9/10/2013 8:15 P.M. ET
Morton penciled in to start Friday, will test foot first
By Tom Singer / MLB.com
ARLINGTON -- Clint Hurdle has Charlie Morton in his rotation for the Pirates' next series -- the right-hander is penciled in to face the Cubs on Friday at PNC Park -- because "I can't eliminate him."
Only Morton himself can do that -- or, change the pencil to ink -- by how the plantar fasciitis in his left foot comes through a bullpen session Wednesday.
Morton was back with the team Tuesday following a detour to Pittsburgh for an examination of the injury that had forced him out early from Sunday's game.
"The doctor looked at me and said, 'You can go.' From the diagnosis, it's not going to get any worse," Morton said. "It's a comfort issue. I'll throw off the mound [Wednesday] to make sure."
Morton kept his arm limber by playing flat-ground catch in Rangers Ballpark's outfield, but the key test will be his bullpen session.
"I need to see him get on the mound and make pitches. He wants to pitch -- who wouldn't, at this point of the season? We'll see where it goes," said Hurdle, whose primary backup option appears to be Brandon Cumpton.
While acknowledging this is an issue with which he has dealt before, Morton said, "I prefer not going into more detail."
He had felt "something abnormal" when running to cover home plate after uncorking a wild pitch in Sunday's game against the Cardinals.
John Buck, his catcher that day, had said Morton reported having "felt something pop."
"I'm sure a lot of guys deal with irritation in that area [the heel and sole of the foot]. This is a little different," Morton said. "It doesn't feel great. I just have to make do. The thing I have to watch for is not changing my throwing mechanics because of it."
Martin grateful to be part of Pirates' turnaround
ARLINGTON -- The Pirates' performance has surprised people in all walks -- Las Vegas' preseason over-under on their wins total was 76 and they're at 82 with 19 games to go -- and no one more pleasantly than one of their own.
When catcher Russell Martin pulled his own surprise by signing as a free agent with a franchise weighed down by 20 consecutive losing seasons, he was candid in saying he did it to "improve myself, because I can play much better, and go at [free agency] again in a couple of years."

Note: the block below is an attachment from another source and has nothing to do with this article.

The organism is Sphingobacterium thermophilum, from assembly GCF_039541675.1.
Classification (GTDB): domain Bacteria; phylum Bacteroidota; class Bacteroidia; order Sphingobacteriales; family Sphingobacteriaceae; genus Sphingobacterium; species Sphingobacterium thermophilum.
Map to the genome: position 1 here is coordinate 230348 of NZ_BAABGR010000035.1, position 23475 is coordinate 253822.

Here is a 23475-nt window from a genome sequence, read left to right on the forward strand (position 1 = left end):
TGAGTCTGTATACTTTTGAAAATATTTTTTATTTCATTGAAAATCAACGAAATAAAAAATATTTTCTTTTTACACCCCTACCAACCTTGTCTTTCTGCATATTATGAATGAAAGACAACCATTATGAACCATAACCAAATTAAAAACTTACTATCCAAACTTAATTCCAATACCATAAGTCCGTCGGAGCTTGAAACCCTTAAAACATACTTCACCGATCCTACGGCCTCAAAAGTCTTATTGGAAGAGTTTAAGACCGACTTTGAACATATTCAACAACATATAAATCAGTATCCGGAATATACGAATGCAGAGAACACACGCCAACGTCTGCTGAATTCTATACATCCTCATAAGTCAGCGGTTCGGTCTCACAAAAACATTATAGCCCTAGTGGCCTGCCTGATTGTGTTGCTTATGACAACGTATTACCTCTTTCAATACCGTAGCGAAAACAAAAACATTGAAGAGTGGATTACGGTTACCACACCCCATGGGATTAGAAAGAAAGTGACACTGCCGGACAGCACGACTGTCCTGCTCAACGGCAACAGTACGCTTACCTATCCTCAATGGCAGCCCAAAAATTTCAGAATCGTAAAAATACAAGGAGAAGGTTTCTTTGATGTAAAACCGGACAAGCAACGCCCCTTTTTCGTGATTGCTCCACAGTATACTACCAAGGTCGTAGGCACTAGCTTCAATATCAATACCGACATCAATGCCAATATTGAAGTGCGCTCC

That made him sound a lot like the players who years ago picked Pittsburgh because, in general manager Neal Huntington's words, "they felt they could reestablish themselves here, then move on."
In that context, then, is Martin blown away by the Bucs moving closer to taking him back into the postseason?
"I don't know if you can call it surprised ... grateful and happy, for sure," Martin said. "I knew there was a lot of talent on this team, I just didn't know how much talent. In Spring Training, I found out we had a lot of deep pitching talent.
"The surprising thing is how well we've played defensively behind our pitching. And I'm definitely happy we got over that [losing seasons] hump. The goal always is to get to the postseason," added Martin, who has participated in four of the last five playoffs with the Dodgers (2008-09) and the Yankees (2011-12). "That's when baseball really becomes fun."
First number, last word
1-0: Final score of five Pirates wins, the most in the Majors and a club high since 1958, when the Bucs also won five times by the minimal score. The club record is six, in 1917, and the 1918-19 staffs also had five.
"Did you see that big ol' oven mitt he was wearing, like my Mama made me put on when she needed help with the cookies? I don't think he can hurt it again. You can run over it with a car now." -- Hurdle, on the oversized glove worn by Starling Marte to protect his bruised right hand when he entered Monday's game as a pinch-runner
• In his Monday night gem, Gerrit Cole was the first Pittsburgh rookie in 30 years to not allow a run while striking out at least nine batters. The last to do it was Jose DeLeon, who fanned 13 in a two-hit shutout of the Reds on Aug. 20, 1983.
• The Bucs have allowed no more than four hits in 11 of their 16 shutouts -- a club live-ball era (post-1916) record, topping the 10 in 1965.
• Justin Morneau sat out his first start since being dealt to the Pirates on Aug. 31. Texas' left-handed starter (Martin Perez ) was one reason. Another could have been Morneau's 1-for-16 slump.
• The "first step" of getting Marte (bruised right hand) back in the flow was his pinch-running appearance Monday night. His defensive return could soon follow, as Marte can "throw with distance and accuracy," Hurdle said.
The bat work is a slower process. Marte did take some early batting practice Tuesday, and later took some swings in the indoor cage.
Tom Singer is a reporter for MLB.com and writes an MLBlog Change for a Nickel. He can also be found on Twitter @Tom_Singer. This story was not subject to the approval of Major League Baseball or its clubs.